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27th Aug 2023

Imelda May speaks out in support of Molly Malone statue vandalism

JOE

Imelda May Molly Malone

By Fiona Frawley

The statue has been vandalised twice in as many weeks.

After years of being rubbed up by many a tourist, in the last fortnight Molly Malone’s front has been painted black and written over in green marker.

Following the initial slathering of black paint Dublin City Council had stepped in to clean the statue, but before long Molly was targeted again with someone writing “7 years bad luck” across her chest, with the words “Good Luck” sprayed on the side of her wheelbarrow.

We had previously speculated that the vandalism could be the act of someone looking to deter tourists from fondling Molly’s chest, and a recent social post from Imelda May certainly supports this theory.

View this post on Instagram

A post shared by Imelda May (@imeldaofficial)

Imelda May calls out groping tradition of Molly Malone statue

Taking to Instagram, the singer sounded off about the tourist tradition of “groping” Molly, writing:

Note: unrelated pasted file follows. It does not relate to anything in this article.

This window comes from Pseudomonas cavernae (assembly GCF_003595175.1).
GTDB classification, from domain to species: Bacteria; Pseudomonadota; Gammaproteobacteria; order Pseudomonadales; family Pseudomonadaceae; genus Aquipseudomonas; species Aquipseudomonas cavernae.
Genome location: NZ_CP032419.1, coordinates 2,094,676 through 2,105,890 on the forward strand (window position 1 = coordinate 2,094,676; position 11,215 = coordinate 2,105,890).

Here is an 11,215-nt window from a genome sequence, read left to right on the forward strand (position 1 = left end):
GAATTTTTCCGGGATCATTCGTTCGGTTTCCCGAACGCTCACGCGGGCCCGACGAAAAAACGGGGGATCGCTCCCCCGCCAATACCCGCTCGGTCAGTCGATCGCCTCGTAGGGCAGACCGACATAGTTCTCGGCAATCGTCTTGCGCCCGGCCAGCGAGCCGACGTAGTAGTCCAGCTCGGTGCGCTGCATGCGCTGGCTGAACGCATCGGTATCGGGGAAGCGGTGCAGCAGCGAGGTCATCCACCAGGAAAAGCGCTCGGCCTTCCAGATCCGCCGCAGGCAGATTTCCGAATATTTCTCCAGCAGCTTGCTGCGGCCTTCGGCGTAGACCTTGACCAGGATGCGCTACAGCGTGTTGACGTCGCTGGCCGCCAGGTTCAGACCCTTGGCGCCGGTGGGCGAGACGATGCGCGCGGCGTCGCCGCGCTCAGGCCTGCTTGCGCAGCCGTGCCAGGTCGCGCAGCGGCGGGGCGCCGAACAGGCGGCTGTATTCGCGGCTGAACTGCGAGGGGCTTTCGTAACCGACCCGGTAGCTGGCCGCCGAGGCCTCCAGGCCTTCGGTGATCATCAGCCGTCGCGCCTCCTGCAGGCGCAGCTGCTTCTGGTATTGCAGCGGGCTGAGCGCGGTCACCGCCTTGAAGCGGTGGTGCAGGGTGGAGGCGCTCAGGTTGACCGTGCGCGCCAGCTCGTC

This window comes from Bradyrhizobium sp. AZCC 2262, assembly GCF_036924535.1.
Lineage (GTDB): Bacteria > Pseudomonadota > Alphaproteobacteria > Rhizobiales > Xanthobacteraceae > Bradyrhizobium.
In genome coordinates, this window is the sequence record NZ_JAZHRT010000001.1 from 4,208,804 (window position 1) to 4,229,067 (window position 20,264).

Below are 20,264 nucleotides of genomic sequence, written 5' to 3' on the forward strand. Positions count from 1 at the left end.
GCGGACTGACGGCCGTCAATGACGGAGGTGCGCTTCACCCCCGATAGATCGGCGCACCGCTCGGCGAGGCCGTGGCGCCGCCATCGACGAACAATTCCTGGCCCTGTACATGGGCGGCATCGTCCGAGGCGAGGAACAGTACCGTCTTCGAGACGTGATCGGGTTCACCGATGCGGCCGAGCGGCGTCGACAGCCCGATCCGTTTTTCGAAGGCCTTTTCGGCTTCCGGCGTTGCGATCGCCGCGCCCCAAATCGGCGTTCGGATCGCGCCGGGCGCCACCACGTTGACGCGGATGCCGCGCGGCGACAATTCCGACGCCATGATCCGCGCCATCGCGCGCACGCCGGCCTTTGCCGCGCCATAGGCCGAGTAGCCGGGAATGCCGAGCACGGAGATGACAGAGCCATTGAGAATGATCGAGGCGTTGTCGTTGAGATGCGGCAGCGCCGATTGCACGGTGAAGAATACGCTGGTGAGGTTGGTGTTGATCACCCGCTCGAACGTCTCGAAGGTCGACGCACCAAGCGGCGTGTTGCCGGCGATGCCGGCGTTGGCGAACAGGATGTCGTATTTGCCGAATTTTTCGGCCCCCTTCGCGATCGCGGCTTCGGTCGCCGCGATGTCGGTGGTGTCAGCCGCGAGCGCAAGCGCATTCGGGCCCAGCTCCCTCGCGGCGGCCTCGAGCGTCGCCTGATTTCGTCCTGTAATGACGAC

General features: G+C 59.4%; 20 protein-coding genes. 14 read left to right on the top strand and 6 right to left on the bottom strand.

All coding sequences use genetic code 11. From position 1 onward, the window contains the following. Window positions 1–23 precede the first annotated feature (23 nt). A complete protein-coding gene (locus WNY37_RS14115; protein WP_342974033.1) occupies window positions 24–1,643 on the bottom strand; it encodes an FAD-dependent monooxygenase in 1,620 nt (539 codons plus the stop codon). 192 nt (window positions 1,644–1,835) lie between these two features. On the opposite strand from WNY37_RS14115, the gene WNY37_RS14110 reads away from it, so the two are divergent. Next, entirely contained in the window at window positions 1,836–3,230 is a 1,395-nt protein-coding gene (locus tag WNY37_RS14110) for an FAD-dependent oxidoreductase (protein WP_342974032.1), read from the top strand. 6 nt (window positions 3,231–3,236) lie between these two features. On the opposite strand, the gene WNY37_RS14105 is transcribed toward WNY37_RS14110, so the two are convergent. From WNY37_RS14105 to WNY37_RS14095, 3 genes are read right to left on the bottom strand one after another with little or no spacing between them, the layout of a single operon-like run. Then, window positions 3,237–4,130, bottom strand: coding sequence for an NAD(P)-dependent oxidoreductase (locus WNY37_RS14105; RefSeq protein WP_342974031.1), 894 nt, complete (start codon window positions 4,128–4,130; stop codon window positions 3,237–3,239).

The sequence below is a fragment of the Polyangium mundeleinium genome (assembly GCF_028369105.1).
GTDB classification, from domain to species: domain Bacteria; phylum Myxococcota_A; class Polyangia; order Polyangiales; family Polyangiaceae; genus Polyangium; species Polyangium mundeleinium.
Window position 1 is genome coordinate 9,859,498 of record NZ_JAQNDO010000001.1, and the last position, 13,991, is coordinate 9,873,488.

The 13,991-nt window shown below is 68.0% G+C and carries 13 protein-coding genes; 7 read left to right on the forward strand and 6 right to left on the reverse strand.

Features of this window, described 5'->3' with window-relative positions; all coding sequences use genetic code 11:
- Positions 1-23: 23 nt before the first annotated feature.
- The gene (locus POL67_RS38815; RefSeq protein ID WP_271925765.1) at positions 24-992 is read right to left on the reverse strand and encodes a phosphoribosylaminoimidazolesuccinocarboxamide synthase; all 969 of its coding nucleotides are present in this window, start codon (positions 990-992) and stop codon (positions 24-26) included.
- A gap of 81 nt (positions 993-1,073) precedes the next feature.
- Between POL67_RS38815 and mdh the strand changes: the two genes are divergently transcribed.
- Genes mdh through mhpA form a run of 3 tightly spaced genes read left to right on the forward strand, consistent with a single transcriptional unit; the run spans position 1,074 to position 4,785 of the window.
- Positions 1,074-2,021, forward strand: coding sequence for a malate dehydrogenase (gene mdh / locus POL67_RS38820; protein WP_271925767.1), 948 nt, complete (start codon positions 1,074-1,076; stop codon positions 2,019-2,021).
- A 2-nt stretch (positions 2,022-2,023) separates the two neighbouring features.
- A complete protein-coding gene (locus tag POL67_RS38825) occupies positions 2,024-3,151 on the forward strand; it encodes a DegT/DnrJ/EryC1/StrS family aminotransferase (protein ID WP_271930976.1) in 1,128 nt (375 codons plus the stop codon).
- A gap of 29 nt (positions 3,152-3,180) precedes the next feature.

“Molly Malone statue ‘vandalised’ and I’m here for it!!!!! I’ve been years protesting against the groping of Mollys breasts (tourists are told to do this for luck?!) and have encouraged friends to join me when I stand there physically protesting against this with my daughter beside me”.

May also called out the lack of statues of women across the city, pointing out that Molly is one of just two (the other being Constance Markievicz), adding that while Molly is a fictional character, she “certainly represents real Irish women as we sing of her across the world”.

The singer continued:

“I cannot tell you the rage I feel every time I see her being molested daily. Yes I know she’s a statue but she stands for so much yet gets so little respect. Do people grope the abundant male statues?!!! No. ‘Rub his penis for luck’?! Ridiculous I hear you say.

“Women have been objectified forever and the only statue in Dublin with breasts is basically assaulted in front of our children’s eyes daily, what message does that give to the next generations?’ Whomever ‘vandalised’ Molly is speaking up for all of us. Stand with us in saying
Hands Off!!!”

Obviously, the tradition of rubbing a statues mammaries for “luck” could do with being phased out – but is defacing them an appropriate alternative? Is the graffiti not a similar invasion of Molly’s personal space and dignity? Is there another way to get the message across?

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